"If we are going to leave animals out cleaning up those pastures, they're also reducing the number of tillers or plant density in earlier growth that we would be seeing next year," he says. "It's important for producers to realize that you can't get more out of pastures unless you give more to them."

Riparian Fencing a Management Tool

And that doesn't mean completely removing sensitive areas from a grazing system. Lastiwka feels that riparian fencing should be seen as a tool that allows for better management of these highly productive areas. He says if producers understand the natural cycles of riparian areas, that knowledge will help them best utilize those resources for grazing. For example, historically, the grazing patterns of nomadic herds were a factor which helped to create the prairies and grasslands as we know them today. Fencing riparian areas completely out of a grazing system can be detrimental because it actually works against the natural cycle of the area.

Pick a time to graze and set a target for residual forage.

"We've seen land where there's hardly any new growth until very late in the spring and summer because the density, the mass of dead material that's grown and fallen over in these areas, is so great it prevents the growth of new tillers," he explains. "And that's not a green solar panel that's capturing sunlight, building strong root systems in the soil and allowing for filtration of nutrients coming into it. To me, it limits its ability to function as a filter and ends up being a contaminant.

"In the past, when they're continually accessed, they're degraded. But when they're sporadically accessed with proper recovery in between, they're regenerated."

Lastiwka advises producers to pick the time to graze and to set a target for the amount of residual they want left behind. Again, it all comes down to developing a system of planning — acting, monitoring and revising plans to make desired out comes happen -- that's based on the specific environment, plants and variable weather conditions of a region.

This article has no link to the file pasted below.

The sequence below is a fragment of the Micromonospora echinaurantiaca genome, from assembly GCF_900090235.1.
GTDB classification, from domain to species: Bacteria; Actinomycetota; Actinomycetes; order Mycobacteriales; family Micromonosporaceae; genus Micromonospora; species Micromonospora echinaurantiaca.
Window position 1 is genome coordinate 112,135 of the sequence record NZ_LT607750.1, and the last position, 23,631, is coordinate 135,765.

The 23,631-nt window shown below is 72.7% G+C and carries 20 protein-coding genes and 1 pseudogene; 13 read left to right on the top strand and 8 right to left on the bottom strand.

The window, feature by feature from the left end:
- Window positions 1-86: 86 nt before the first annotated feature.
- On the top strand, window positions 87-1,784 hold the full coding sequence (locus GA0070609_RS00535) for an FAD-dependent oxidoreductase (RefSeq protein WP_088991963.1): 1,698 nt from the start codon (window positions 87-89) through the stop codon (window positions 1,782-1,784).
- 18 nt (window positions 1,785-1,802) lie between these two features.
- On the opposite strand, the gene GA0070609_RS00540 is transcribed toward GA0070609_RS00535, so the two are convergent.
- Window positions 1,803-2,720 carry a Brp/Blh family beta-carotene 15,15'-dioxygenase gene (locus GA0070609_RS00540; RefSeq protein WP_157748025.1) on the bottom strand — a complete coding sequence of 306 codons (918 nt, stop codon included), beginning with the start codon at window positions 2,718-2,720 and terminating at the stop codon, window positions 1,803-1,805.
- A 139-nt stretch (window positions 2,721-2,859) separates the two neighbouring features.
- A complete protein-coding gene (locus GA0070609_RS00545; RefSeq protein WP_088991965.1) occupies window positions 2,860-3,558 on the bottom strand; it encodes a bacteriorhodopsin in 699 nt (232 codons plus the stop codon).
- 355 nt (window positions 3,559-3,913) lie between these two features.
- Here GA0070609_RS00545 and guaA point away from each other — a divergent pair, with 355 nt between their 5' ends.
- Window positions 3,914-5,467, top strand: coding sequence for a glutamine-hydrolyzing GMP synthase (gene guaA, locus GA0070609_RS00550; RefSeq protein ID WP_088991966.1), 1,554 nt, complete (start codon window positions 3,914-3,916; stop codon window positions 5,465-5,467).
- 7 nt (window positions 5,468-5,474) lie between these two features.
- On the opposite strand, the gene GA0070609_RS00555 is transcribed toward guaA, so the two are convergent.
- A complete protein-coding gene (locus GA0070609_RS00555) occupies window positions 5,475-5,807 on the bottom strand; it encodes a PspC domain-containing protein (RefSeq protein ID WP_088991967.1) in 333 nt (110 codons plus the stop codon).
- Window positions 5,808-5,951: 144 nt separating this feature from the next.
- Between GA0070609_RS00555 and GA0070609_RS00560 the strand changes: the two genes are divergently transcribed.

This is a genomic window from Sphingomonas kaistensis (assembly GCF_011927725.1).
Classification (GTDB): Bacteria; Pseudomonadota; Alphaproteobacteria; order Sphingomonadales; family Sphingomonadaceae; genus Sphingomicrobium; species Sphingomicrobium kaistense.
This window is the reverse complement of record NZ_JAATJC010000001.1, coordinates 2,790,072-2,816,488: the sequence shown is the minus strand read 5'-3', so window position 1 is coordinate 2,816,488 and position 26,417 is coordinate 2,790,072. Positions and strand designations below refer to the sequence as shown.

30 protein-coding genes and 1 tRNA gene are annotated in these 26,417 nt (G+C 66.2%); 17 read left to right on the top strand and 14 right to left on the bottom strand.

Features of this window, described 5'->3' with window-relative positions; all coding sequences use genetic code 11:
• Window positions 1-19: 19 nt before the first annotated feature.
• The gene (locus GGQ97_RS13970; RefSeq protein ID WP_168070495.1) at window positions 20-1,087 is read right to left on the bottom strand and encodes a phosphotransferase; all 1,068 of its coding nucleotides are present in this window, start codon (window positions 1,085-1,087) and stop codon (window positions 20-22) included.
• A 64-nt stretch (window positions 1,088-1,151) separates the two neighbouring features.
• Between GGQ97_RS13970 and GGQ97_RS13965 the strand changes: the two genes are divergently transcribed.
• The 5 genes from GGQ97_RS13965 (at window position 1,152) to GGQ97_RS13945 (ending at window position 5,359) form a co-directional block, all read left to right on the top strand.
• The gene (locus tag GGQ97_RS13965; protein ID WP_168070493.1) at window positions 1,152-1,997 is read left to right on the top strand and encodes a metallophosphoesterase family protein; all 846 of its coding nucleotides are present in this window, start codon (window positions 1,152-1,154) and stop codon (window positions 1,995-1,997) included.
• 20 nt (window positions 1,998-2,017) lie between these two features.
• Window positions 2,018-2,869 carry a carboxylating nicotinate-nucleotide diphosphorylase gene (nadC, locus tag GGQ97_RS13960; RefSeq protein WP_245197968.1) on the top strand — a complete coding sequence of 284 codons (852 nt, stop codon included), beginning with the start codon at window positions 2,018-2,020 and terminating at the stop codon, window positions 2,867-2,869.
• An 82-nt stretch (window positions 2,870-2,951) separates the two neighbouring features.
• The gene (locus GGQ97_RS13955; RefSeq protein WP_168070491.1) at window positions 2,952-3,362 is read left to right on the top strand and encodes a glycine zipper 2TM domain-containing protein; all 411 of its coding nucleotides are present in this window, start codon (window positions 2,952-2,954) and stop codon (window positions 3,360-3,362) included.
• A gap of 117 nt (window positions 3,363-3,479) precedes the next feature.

EFP a Starting Point for Grazing System Development

And producers working on developing their grazing systems can rely on a number of resources to help them along the way. He says completing an Environmental Farm Plan (EFP) can help producers look at their operations in a completely different light, can open doors to discussion and can strengthen the sustainability of the entire farm operation. He recommends the web site, which addresses a variety of issues relevant to producers. He also strongly encourages producers to take advantage of the resources available by being a member of forage and applied research associations throughout the province.

"It's a luxury we have," Lastiwka says. "Alberta has a set of producer organizations with leading edge producers caring and leading the way with critical thought within their organization. They're a resource that's invaluable because of the openness and the sharing that occurs between members of these associations".

February 2013